But the roads can be treacherous. You can easily get lost along the way and end up in the “land of nobody listens”, or worse, the land of “nobody cares.” While the rules are not etched in stone, the guide below will help you learn how to use Twitter effectively and lead you safely to the promised land of transparency, participation and engagement.
Click on the hyperlinked section titles below for a sneak peek at the type of tips and tricks you’ll find in our two guides: 15 Commandments for Government Agencies on Twitter and 12 Commandments for Government Employees on Twitter
15 Commandments for Government Agencies on Twitter
2. Thou Shalt Use Thy Profile Info Properly
3. Thou Shalt Have a Disclaimer
4. Thou Shalt Not Bully
5. Thou Shalt Tweet Regularly
6. Thou Shalt Integrate Thy Tweet Approval Process
7. Thou Shalt Not Register Alternate Accounts
9. Thou Shalt Tweet in First Person
10. Thou Shalt Not Bait and Switch
11. Thou Shalt Not Spam
12. Thou Shalt Be Selective of Who You Follow
13. Thou Shalt Monitor Thy Account
14. Thou Shalt Contribute to the Conversation
15. Thou Shalt Measure for Success
12 Commandments for Government Employees on Twitter
1. Thou Shalt Not Spam
2. Thou Shalt Not Leave Profile Information Blank
4. Thou Shalt Not Bite the Hand that Feeds
5. Thou Shalt Not Hide Your Affiliations
6. Thou Shalt Not Bait and Switch
7. Thou Shalt Tweet Regularly
8. Thou Shalt Contribute to the Conversation
9. Thou Shalt Be Selective About Who You Follow
10. Thou Shalt Use Lists
11. Thou Shalt Grow Your Followers the Right Way
12. Thou Shalt Seek the Greater Good
Thou Shalt Listen Before You Leap
We cannot emphasize enough the fact that any government organization should learn to monitor social media before they even attempt to create a Twitter (or any other type of) account.
If you went to a social function and saw a group of people in the midst of a discussion, would you just barge in and start talking about your work and your interest? No, you would walk over to the group, listen in a bit to see what they are talking about, and then when there was an opening to add value to the conversation, you would chime in. The same principle should be applied to social media, especially on Twitter. The important lesson for government agencies while using social media is to go where your citizens are. Listen in on their concerns, needs and interests. And then contribute where it adds value.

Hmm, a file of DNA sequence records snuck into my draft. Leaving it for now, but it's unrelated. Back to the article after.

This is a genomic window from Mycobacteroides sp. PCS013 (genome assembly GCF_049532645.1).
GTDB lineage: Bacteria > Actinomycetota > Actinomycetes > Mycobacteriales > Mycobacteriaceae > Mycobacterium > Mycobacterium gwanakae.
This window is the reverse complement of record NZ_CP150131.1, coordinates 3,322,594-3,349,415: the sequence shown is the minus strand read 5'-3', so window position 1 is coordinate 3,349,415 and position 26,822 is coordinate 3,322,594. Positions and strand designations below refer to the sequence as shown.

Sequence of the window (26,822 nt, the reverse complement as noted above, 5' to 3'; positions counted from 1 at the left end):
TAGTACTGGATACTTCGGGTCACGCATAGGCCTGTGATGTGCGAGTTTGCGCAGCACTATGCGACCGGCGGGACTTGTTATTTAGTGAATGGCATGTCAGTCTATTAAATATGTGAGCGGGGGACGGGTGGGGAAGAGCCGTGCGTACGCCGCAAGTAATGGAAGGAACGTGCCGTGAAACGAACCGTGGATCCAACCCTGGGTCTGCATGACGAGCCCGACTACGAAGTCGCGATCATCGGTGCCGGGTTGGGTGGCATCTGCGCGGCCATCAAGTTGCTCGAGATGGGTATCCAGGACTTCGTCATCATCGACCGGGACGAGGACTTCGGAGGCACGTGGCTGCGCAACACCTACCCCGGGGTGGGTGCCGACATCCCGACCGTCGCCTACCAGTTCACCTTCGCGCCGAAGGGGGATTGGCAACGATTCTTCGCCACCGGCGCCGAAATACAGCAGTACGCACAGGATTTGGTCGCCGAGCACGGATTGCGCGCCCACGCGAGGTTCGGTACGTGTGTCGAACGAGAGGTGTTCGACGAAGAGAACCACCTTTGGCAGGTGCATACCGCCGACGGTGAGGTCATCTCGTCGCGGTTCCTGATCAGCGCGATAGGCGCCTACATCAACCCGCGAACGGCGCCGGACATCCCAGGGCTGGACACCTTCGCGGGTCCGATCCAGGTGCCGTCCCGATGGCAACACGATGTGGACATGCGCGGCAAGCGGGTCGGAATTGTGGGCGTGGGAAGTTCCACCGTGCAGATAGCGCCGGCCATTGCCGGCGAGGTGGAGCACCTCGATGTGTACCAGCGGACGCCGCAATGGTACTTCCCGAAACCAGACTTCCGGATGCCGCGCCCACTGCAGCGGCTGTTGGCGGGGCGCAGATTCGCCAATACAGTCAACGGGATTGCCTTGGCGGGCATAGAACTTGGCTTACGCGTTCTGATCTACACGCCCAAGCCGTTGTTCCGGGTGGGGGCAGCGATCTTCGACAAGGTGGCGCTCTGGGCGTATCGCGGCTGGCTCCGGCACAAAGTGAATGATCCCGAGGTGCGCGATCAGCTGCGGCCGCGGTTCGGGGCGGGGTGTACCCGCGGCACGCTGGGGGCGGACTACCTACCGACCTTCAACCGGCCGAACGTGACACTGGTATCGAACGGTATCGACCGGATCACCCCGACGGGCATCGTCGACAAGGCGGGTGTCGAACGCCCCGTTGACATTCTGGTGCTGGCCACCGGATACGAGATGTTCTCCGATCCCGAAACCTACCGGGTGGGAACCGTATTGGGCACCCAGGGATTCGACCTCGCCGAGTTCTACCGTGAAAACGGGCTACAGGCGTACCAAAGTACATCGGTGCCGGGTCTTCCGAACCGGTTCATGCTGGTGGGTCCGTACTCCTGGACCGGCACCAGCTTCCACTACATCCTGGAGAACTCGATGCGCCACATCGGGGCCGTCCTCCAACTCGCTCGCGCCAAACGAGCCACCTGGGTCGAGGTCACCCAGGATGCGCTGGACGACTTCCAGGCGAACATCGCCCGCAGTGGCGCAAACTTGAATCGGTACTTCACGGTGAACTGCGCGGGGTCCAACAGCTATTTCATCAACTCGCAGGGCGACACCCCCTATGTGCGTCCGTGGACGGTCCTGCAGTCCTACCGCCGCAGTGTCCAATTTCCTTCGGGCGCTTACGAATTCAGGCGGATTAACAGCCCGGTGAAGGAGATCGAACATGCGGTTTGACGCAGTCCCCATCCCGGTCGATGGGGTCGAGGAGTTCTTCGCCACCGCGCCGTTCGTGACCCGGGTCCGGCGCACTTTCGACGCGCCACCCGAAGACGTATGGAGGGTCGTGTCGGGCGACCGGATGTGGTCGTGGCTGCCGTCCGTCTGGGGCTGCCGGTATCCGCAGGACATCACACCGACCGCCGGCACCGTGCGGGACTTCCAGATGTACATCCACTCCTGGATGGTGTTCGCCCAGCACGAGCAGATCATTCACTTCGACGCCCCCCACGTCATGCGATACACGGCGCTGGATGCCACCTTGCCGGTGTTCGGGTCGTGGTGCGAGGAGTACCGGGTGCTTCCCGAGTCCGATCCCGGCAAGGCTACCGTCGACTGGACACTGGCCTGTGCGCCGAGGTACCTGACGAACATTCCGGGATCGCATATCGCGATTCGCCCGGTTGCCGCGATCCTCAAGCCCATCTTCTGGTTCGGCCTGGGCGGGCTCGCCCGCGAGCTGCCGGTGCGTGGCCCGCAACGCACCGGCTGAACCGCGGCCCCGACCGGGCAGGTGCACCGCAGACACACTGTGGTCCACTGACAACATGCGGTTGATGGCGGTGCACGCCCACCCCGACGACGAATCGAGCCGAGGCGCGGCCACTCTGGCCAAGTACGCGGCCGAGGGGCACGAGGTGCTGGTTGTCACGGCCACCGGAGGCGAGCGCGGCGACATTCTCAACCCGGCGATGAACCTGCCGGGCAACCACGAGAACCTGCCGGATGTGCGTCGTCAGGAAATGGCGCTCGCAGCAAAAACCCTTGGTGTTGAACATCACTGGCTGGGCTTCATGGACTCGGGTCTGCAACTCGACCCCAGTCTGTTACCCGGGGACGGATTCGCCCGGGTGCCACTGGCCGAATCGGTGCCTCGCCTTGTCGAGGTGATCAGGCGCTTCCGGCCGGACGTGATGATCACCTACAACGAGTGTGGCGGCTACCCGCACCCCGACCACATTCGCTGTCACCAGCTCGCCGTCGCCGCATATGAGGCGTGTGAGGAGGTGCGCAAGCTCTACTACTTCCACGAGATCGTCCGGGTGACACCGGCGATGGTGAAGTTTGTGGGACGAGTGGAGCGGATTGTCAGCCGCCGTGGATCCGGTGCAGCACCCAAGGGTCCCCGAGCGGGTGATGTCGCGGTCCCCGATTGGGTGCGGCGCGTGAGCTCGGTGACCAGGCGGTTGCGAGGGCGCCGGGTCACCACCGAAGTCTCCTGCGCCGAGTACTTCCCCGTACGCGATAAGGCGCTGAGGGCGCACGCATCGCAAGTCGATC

There are many tools you can use to monitor your Twitter accounts and listen to your citizens. If your agency wants to broaden and monitor multiple social media channels (and you have the money), you can go for one of the big guys (Radian6, Scout Labs, Alterian).
On the cheaper side, Hootsuite, TweetDeck and Seesmic all offer free or very affordable social media management/monitoring solutions. You can do a lot of cool things with these tools. One cool feature is that you can link your Facebook account with your Twitter account, this will save you a lot of time posting content in multiple locations.
Also worth mentioning are Social Mention and Google Alerts. But for a simpler approach, you can start with Twitter Advanced Search, Monitor and Twitterfall to name a few other tools you can use to monitor Twitter.
GovLoop Tip: Use the Search Function
Comment in the Twitterati Group from GovLoop member Sam Allgood:
“Search for terms in your area of interest to find people to follow who are tweeting about the area. Once following, read their tweets for hints on how to tweet. Check out different tools like TweetDeck and twitterfall.com to find a tool that is comfortable for you.”
Thou Shalt Not Automate Thy Tweets
I know it can be tempting! Automation reduces the workload, but there are two major drawbacks:
1 – It is not social
2 – It can get you in trouble!
Nothing says “I don’t really give a darn about this engagement nonsense” better than automated tweets, replete with cut off text and links because the person inputting the titles to your news releases or page titles knows nothing about Twitter. If you are going to tweet, take the two extra minutes to craft a tweet that at least shows a genuine interest in sharing valuable information.